The comments by England coach Mo Marley could provide the foundations for several talking points. And the subject can be approached from various points of Europe’s footballing geography. Only three European associations could send their 1999s to the World Cup. The parameters of league football vary considerably from country to country. And, when it comes to the age-limit national teams, the size of the pool of eligible players is a hugely conditioning factor. In Northern Ireland, for example, the host team’s coach Alfie Wylie had to draw from four years to compile his 18-player squad, with striker Emily Wilson taking the field in the final tournament a couple of weeks before her 16th birthday. While bridging the gap from U19 to senior levels is a universal challenge, defining development pathways is an issue that needs to be addressed by individual national associations.
Mo Marley’s observations nevertheless underline the rationality, among the countries with greater resources in terms of players, of working with two-year age-bands (rather than one) to coincide with the periodicity of World Cups. The England squad contained 10 x 1998 and 8 x 1999; France 13 + 5; Germany 6 + 9 (+ 3 x 2000); Netherlands 6 + 11 (+1); Spain 7 + 10 (+1). Overall, the tournament featured 66 players born in 1998; 62 in 1999; and 13 from the two subsequent years. Players from those five countries were alone in enjoying an opportunity to continue their development via the U20 World Cup in France in 2018.
Spain coach Pedro López remarked “we’ve been working for eight or nine years and, during that time, we’ve been fortunate enough not only to qualify for a lot of final tournaments but also to reach semi-finals or finals. And we’ve been able to see the difference between the players who have international experience and those who don’t. We’re starting to see the results of that experience in the senior team.” Germany’s Maren Meinert agreed: “qualifying for the U20 World Cup was really important to reduce the gap between U19 and senior.”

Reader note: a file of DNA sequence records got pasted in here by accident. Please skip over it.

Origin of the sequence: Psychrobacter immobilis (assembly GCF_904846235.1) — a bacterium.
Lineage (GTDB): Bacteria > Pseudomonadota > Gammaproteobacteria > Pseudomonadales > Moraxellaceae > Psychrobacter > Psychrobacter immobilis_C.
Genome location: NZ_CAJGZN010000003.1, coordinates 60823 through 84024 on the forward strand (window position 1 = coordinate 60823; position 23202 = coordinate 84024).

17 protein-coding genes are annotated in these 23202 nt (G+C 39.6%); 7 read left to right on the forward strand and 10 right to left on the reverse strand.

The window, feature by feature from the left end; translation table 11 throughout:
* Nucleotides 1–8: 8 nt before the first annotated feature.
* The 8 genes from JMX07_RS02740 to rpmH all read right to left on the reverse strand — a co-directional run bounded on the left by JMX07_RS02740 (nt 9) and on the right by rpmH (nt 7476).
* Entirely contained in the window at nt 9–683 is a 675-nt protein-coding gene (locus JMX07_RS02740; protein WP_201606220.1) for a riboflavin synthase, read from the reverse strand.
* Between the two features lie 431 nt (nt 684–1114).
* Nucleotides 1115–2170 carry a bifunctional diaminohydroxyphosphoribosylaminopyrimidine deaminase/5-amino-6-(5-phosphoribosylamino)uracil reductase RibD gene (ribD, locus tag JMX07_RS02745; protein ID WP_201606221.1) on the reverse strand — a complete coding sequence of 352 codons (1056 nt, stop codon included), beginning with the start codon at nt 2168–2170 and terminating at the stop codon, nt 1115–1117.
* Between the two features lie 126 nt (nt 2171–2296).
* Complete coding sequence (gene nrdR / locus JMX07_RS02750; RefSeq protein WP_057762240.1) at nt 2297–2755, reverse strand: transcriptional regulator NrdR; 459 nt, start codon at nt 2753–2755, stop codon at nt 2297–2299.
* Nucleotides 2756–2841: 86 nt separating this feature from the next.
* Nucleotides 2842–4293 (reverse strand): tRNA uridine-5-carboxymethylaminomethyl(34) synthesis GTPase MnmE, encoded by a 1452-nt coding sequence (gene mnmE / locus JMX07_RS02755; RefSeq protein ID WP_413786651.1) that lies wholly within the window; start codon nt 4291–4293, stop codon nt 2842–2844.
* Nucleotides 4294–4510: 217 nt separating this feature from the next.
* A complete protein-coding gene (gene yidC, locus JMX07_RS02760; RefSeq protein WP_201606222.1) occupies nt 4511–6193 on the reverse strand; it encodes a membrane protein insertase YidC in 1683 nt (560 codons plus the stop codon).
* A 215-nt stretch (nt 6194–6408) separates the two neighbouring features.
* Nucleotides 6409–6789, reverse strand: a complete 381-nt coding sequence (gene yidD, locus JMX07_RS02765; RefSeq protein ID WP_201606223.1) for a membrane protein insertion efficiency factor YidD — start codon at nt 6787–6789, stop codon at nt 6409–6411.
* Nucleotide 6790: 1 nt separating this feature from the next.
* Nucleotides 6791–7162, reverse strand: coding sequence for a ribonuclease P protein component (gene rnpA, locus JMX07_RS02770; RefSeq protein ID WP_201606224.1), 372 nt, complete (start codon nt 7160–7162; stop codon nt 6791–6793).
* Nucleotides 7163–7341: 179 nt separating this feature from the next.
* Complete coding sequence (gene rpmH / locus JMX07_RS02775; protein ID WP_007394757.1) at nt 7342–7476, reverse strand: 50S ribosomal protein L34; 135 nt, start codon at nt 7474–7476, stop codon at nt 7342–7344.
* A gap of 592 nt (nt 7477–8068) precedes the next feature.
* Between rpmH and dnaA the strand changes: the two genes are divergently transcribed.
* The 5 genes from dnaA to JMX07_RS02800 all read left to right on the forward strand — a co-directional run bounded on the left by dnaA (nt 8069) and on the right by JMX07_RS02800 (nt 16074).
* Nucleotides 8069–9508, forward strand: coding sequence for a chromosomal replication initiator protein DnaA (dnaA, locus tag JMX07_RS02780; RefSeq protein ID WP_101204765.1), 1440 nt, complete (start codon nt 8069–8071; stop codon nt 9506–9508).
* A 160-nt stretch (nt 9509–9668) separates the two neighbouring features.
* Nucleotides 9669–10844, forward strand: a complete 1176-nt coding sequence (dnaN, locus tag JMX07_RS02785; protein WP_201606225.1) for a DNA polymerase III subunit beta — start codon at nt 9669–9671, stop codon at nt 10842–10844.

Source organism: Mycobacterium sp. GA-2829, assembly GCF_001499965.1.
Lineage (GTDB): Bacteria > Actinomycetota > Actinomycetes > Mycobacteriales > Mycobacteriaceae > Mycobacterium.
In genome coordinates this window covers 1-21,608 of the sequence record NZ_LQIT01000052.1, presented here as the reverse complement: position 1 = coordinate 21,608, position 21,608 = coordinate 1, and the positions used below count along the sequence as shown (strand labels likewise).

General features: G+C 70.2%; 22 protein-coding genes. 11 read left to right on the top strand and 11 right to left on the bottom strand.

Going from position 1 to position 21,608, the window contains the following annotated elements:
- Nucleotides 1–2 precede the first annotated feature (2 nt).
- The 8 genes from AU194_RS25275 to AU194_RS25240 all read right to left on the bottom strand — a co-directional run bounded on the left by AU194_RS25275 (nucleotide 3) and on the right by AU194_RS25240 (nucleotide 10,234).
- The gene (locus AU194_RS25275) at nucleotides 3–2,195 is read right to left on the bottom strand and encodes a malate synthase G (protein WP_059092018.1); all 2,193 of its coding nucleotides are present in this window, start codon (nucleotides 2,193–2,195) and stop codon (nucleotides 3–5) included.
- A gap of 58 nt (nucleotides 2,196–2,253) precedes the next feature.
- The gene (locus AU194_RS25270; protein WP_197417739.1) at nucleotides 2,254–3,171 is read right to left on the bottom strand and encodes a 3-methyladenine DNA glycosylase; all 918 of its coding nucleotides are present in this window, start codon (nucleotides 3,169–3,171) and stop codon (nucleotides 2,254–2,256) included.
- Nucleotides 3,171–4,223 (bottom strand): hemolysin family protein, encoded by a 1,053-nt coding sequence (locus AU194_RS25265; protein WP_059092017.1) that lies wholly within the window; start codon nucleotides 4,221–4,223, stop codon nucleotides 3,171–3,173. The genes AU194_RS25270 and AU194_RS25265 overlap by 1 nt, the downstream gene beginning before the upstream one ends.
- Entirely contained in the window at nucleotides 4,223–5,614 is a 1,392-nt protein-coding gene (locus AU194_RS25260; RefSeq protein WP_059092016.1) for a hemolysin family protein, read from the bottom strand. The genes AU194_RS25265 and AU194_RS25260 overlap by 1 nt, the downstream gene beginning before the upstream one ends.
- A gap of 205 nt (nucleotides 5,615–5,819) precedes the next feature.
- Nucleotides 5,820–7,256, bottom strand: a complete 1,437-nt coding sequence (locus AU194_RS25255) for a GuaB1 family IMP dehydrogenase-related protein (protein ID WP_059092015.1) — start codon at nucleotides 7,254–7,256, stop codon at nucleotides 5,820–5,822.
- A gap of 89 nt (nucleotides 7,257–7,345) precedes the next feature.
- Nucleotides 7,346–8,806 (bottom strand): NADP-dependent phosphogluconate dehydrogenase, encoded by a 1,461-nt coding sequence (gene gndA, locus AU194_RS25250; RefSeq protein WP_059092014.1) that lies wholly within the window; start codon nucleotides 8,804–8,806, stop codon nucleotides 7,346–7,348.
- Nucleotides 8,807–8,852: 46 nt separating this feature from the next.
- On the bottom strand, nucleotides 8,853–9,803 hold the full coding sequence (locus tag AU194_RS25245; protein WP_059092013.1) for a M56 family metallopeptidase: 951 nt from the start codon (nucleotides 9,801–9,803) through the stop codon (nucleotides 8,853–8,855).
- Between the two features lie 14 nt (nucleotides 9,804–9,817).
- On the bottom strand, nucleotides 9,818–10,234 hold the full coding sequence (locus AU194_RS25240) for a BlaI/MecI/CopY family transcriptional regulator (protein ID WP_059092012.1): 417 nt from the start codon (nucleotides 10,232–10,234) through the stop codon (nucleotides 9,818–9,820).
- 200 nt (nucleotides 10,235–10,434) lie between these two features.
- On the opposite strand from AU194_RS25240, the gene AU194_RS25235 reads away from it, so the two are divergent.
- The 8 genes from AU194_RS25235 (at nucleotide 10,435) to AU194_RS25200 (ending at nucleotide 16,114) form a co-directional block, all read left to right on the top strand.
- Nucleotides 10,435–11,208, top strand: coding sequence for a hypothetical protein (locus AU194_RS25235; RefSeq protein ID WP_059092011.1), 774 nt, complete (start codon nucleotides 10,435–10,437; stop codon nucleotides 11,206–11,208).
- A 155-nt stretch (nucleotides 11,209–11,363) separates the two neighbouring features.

The inference is that national team football has greater relevance in player development than experience gained at club level. Mo Marley is relatively unfazed by the emigration of more than half her squad to the USA. “They get scholarships to balance education and football,” she commented. “They also get a full-time programme and they play regularly.” France coach Gilles Eyquem endorsed the concerns about lack of playing time: “our league has improved but young players don’t get game time – especially at the big clubs.
Three or four of our squad had decent playing time – at clubs fighting to avoid relegation.”
In Northern Ireland, playing time was not a problem. Goalkeepers apart, only five outfielders remained unused. From a development perspective, will the expansion of squad sizes from 18 to 20 as from 2017/18 offer game time to more players? Or increase the number who remain unused?
And another angle entwined with dates of birth, game time and development pathways – albeit a rather infrequent issue. Gareth Evans led the Scotland squad across the Irish Sea deprived of his best player. Not on account of an injury. Erin Cuthbert, who had scored 10 times in five games on the road to Belfast, was not eligible. The coach, however, was not complaining. “If a player has the option to go to a senior EURO, it’s a no-brainer. From a development point of view, you want her to go.”
As it happened, Cuthbert, who celebrated her 19th birthday while she was with the Scotland squad in the Netherlands, played 153 minutes and, 14 minutes after coming on as sub, scored her team’s goal against Portugal. But, purely as a talking point, supposing she had been an unused sub at EURO 2017. With regulations prohibiting players from taking part in more than one UEFA tournament in a single season, she would have missed out on match action at both EURO and U19s. From a player development perspective, is this ideal? Is there room in the regulations for a compromise based on the number of minutes played?